Kuala Lumpur started a week of running on Thursday.
A key theme, Indi says, is \"the whole thing about polarization \".
He gave examples of a group of unhelpful Malay pupils he met at Basheng.
When he asked a school for directions, their reaction was to advise him to go to some young Indian people nearby.
\"So what is Malaysia? ” he asks.
This is a problem that has always been in our minds.
That\'s why comedy courts have been successful for so long.
Perera says its program is aimed at Malaysians, from the eyes of Malaysians, performing in the voice of Malaysians.
\"This is how we see them-our country, our families, our friends and the world,\" he added . \".
\"This is a mirror of ourselves,\" Indi concluded . \".
However, he believes that the comedy court does not involve politics.
In order to do this, the two need to put up a wall between personal views and writing.
They are seriously fulfilling the role of their political and social satire who uses comedy as a platform.
\"When we stand on stage as a comedy Court, the work and content we show are comedy courts,\" Perera explains . \".
\"Our personal politics has nothing to do with comedy courts.
\"What I think about this country politically and how India sees it is a different issue.
We are not members of any political party.
We are the greatest party in Malaysia.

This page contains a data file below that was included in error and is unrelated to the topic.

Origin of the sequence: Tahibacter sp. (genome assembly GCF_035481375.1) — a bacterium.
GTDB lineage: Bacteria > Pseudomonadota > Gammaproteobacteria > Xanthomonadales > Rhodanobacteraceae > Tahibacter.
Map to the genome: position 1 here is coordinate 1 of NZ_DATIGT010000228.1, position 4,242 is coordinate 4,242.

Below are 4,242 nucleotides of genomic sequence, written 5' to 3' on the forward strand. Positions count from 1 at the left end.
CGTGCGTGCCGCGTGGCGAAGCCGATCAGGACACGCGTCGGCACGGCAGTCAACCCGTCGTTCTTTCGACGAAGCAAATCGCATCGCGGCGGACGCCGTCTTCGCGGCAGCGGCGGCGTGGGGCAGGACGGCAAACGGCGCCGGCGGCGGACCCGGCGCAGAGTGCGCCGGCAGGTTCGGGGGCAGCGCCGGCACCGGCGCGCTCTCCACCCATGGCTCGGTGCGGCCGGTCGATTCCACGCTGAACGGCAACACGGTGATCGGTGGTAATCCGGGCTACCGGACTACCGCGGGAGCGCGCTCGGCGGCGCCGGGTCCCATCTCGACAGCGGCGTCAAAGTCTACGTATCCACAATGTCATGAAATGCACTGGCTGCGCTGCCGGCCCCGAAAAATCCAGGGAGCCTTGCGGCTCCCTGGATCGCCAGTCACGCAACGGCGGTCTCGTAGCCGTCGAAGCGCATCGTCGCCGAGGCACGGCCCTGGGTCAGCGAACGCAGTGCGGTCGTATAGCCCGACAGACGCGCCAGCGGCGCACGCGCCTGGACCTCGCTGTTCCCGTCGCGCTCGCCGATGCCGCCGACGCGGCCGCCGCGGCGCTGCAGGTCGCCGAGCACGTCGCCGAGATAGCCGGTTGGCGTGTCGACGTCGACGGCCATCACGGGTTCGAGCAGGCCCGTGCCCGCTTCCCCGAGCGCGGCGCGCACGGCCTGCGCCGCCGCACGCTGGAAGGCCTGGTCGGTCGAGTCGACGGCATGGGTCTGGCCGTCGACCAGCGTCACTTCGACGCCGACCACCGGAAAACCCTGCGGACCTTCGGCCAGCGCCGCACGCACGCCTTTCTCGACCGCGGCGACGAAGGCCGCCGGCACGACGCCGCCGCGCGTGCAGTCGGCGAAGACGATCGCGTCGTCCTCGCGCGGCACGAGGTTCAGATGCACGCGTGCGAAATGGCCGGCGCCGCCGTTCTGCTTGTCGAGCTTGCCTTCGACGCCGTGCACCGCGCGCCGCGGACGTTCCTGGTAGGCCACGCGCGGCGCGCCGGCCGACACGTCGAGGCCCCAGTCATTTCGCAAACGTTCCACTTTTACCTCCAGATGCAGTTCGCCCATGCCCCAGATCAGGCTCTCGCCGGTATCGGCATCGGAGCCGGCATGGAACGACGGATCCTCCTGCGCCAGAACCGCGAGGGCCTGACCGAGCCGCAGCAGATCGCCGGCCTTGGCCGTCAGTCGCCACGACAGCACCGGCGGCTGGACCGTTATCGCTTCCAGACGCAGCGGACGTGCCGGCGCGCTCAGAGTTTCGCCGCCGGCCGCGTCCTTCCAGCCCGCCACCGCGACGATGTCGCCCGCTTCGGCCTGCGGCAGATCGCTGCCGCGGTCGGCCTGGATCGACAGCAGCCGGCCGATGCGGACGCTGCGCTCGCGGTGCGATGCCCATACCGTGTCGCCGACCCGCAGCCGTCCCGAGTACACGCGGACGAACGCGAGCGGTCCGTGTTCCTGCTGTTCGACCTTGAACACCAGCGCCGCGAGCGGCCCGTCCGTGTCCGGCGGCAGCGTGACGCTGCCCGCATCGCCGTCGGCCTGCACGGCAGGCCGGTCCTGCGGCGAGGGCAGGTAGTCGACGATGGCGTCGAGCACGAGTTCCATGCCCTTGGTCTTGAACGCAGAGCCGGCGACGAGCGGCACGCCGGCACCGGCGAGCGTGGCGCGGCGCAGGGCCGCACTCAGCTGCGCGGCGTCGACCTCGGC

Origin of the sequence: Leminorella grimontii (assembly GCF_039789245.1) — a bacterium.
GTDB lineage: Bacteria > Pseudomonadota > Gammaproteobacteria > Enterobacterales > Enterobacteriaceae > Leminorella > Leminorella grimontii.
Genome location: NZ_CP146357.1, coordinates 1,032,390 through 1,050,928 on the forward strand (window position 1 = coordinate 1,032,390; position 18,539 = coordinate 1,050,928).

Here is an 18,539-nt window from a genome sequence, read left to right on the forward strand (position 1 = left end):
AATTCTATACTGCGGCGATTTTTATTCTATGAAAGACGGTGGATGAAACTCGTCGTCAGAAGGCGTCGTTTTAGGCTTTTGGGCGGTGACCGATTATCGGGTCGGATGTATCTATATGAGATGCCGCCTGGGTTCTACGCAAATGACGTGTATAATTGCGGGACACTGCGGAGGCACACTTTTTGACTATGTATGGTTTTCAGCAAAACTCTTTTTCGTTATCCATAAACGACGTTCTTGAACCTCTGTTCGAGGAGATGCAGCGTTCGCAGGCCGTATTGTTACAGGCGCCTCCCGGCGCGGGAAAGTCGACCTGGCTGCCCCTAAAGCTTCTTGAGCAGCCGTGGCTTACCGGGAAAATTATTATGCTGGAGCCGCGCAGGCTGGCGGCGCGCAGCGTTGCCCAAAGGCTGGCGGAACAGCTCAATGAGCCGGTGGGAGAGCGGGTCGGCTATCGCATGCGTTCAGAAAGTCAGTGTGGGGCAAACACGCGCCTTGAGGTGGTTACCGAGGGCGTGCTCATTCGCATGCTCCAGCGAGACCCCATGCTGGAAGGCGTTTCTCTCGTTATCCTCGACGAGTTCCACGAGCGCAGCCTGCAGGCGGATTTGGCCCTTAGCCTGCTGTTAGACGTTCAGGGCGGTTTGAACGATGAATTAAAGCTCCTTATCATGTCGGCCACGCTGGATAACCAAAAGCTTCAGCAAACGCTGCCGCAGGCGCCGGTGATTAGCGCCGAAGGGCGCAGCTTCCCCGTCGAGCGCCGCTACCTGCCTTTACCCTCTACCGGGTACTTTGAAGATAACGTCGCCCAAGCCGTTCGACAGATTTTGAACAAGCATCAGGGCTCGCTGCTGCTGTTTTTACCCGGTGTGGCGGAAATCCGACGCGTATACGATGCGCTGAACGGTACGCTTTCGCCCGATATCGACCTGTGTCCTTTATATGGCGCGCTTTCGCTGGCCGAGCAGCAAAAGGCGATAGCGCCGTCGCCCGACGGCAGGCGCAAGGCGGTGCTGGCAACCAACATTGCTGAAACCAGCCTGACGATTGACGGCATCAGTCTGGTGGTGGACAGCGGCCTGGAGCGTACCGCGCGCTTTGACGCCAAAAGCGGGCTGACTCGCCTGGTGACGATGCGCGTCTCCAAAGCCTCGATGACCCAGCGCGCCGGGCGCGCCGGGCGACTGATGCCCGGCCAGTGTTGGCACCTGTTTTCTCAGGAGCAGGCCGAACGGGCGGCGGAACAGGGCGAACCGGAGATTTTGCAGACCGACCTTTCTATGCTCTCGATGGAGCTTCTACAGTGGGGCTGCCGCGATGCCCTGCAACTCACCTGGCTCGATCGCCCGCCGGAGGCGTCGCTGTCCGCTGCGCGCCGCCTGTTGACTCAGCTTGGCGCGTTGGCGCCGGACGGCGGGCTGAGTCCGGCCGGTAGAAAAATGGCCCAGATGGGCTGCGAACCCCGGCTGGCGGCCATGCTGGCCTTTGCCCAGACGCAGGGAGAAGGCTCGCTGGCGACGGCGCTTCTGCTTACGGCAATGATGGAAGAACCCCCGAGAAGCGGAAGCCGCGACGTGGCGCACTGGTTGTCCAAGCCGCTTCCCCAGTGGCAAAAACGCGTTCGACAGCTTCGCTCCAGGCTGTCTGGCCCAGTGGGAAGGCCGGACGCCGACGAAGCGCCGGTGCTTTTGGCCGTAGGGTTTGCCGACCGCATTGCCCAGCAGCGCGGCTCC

When we write for the comedy court, we don\'t have preconceived ideas to support this or that.
Of course, this does not make writing easier.
\"Comedy is a very difficult thing, you know,\" Indi said . \".
\"Sometimes you come up with the idea, but you can\'t finish the story.
Each show starts with an outline created by Perera.
\"I prepared the skeleton. He (Indi)
Bring me his thoughts and we try to put the meat on it.
Indi provides more details: \"Sometimes he will sit down and write down the skeleton and I will look at it.
Or sometimes he gets the Writer\'s block and he comes to tell me.
Sometimes a friend looks at us and says, \"You guys are stupid.
Why don\'t you put this in?
We will look at it and say, yes, why don\'t we put it in?
If people are simply entertained by their shows, the seriousness of the satire and Indi is pleasing, but the comedy court is not just taking Mickey away from politicians and other familiar characters.
Political irony is important, Perera says, because it meets the needs of the vents, just as cars need exhaust pipes.
\"People are coming and we are talking about these very sensitive things.
When they began to laugh, there was a cure.
At least someone said that.
The two Indian clowns say you feel much better. That’s all.
We cannot change the world.
\"No one will get less votes tomorrow,\" he noted . \".